With the pandemic, we have all been in a period of some degree of isolation and reflection. Perhaps we have learned some things about ourselves. In my own case, especially till mid-summer this year, I’ve been staying very close to home. As it happens, I have three broad areas of personal discipline – namely spiritual study and practice, music practice, and my intellectual inquiry and writing work – any one of which could be a full-time occupation. I wish I could say that my reclusiveness of late is purely a matter of devotion to that ongoing personal work, but inevitably it’s a mixture of that and basic cowardice. At 66, I’m in a heightened risk group. I have shied away from things I would have most likely done otherwise, like taking part in the Black Lives Matter demonstrations. I’ve pulled back on all my community engagement, except my work with the Hudson Valley Current.
My main project in this pandemic/quarantine period has been work on a book on economic justice. I actually want to capitalize that! Economic Justice. Isn’t that the elephant in the living room?
Even though I’ve been reading, thinking, and writing about economics since the 1990s, this work on economic justice has taken me back to the very roots of my own thinking, and to that of thinkers on justice generally, both historical and more recent. My work on the book started out about two years ago when I had some insights into possible structural changes in the relationships between capital, labor, money, and credit that could create more economic justice. In short, it was a nerdy economics book, one possibly destined for the – to put it politely – “limited audience” that my first book, Civil Endowment: The Transformation of Economic Power, attracted.
If anything, the economic ramifications of the pandemic, coupled with the simultaneous social upheaval and awakening around racial injustice, make economic justice an ever more visible part of the public conversation today. I hope to rise to the occasion with my book by venturing into topics like universal basic income, reparations for descendants of slavery, and the prospects for localism and small businesses. Suffice to say that I hope to deepen the conversation.
Though I mostly live in a somewhat rarefied world of intellectual study and creativity, I am honored to be part of what I think is a very important on-the-ground project in our region: the Hudson Valley Current. We are part of the worldwide movement around local currencies. Along with our flagship currency, we have our own publication called Livelihood, and a campaign called Satisfy Hunger, which is a whole integrated food-related facet of the organization. I’m proud of the significant contributions we’ve made so far during the pandemic, and this month we’ll open our new headquarters and community kitchen at 630 Broadway in Midtown Kingston.
If you don’t know about the Current, I hope you will learn about it, and if you do know about it but don’t use it, I hope you will. Using the Current for local exchange certainly has definite benefits for individuals and businesses, but it also has just as tangible benefits for our local community. It does require a bit of learning and changes in habitual patterns to unlock those benefits. Just putting in the effort to use the Current could be a simple way of practicing leadership at this point in history. We designed the Current for times like these.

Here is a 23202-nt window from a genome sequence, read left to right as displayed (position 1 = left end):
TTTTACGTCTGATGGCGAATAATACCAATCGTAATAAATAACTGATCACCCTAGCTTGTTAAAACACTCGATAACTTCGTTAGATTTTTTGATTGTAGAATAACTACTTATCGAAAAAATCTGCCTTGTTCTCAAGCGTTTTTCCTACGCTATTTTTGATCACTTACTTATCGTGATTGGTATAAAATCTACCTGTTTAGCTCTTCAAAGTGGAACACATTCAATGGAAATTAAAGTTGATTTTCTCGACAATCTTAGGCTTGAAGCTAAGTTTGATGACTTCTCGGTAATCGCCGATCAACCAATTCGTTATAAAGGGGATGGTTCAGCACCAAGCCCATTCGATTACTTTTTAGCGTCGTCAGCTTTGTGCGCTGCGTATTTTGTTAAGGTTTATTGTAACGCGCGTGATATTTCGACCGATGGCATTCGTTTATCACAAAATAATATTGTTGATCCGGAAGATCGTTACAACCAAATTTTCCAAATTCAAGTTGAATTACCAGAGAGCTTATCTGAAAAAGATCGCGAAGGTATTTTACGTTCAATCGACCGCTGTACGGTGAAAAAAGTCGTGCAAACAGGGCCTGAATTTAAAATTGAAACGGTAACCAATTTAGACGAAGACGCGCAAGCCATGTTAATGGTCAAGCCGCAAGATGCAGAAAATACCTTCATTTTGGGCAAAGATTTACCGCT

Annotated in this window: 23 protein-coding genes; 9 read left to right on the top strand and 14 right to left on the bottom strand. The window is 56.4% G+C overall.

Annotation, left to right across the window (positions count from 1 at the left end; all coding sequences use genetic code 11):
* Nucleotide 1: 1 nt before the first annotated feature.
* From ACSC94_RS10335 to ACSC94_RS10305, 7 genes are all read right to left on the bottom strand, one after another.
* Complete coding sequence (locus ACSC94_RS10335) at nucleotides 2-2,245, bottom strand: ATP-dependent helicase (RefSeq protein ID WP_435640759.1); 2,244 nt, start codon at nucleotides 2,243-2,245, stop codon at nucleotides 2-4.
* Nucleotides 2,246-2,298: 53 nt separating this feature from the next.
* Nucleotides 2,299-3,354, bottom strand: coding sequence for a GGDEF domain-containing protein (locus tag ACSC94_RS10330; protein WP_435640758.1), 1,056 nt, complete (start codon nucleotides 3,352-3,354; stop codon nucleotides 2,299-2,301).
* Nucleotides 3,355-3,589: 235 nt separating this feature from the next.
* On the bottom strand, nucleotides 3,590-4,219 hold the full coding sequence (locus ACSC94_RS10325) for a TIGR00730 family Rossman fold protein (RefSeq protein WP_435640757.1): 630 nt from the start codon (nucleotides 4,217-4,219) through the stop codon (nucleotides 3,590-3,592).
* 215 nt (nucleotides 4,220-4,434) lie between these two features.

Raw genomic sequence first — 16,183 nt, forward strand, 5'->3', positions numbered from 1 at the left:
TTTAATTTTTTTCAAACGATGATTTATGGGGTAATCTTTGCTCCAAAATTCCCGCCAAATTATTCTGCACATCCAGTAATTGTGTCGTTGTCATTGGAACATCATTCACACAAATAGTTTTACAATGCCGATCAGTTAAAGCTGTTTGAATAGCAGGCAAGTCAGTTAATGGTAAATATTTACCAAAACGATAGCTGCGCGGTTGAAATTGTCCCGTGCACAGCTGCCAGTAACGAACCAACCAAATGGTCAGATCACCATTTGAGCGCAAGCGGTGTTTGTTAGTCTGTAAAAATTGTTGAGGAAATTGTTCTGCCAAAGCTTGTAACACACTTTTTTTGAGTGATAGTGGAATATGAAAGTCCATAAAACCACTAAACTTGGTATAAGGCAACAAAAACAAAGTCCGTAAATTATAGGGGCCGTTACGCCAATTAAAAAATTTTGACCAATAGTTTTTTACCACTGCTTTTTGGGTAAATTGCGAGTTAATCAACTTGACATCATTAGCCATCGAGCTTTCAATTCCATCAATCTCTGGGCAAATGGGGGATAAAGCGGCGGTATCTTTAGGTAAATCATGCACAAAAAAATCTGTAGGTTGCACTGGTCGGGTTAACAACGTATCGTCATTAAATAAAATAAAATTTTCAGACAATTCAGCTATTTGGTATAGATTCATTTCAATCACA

So, what are my hopes and aspirations at this juncture? Maybe I can phrase some of those as questions. As one of my favorite Tibetan lamas, Ponlop Rinpoche, puts it, “Wisdom is not an answer; wisdom is a question.”
So here goes:
Will we start to take positive structural change seriously, rather than just hoping to get back to normal?
Will we reach a new quality of sincerity and decisiveness in our discussion and implementation of, for example, the five principles of Just Transition.
And another elephant: will at least some of us overcome the “bourgeois mentality?” What do I mean by the bourgeois mentality? I mean the mentality of focusing on oneself rather than the community, on keeping or obtaining the privilege we are used to (or think is our due) without much concern for others or the broader implications for society. It is a materialistic and conventional mentality. There is so much that we as Americans take for granted. And by the way, when I talk about the bourgeois mentality, it doesn’t mean I don’t have it myself. I do, but I work to see it in myself and move away from it, and even more importantly, to make a contribution that helps change things for all of us going forward.
More questions: What is our attention span for new ideas and new initiatives? What is our openness to the uncomfortable dynamics and conversations around social upheaval?
Oh, and are we just going to forget about the climate crisis because there are a couple of other very real crises going on at the same time?
And finally, what does leadership mean in this particular time?
As for my own aspirations, I hope to live up to the challenges in the questions above. In particular, I hope to be a little less cowardly about “getting out there” with my work and whatever contribution I might still be able to make. Last but not least, I hope to see many of you, my dear friends in the activist community, live and in person, and sooner than later!
David McCarthy has been involved in activism in areas such as sustainability, local economy, and the Transition Town movement since the late 1990s. He is co-founder and Board President of The Hudson Valley Current. A long time student and independent scholar in the field of economics, he is author of Civil Endowment — The Transformation of Economic Power, and founder/organizer of the Hudson Valley New Economy Meetup. He has lived in Uptown Kingston since 1999.
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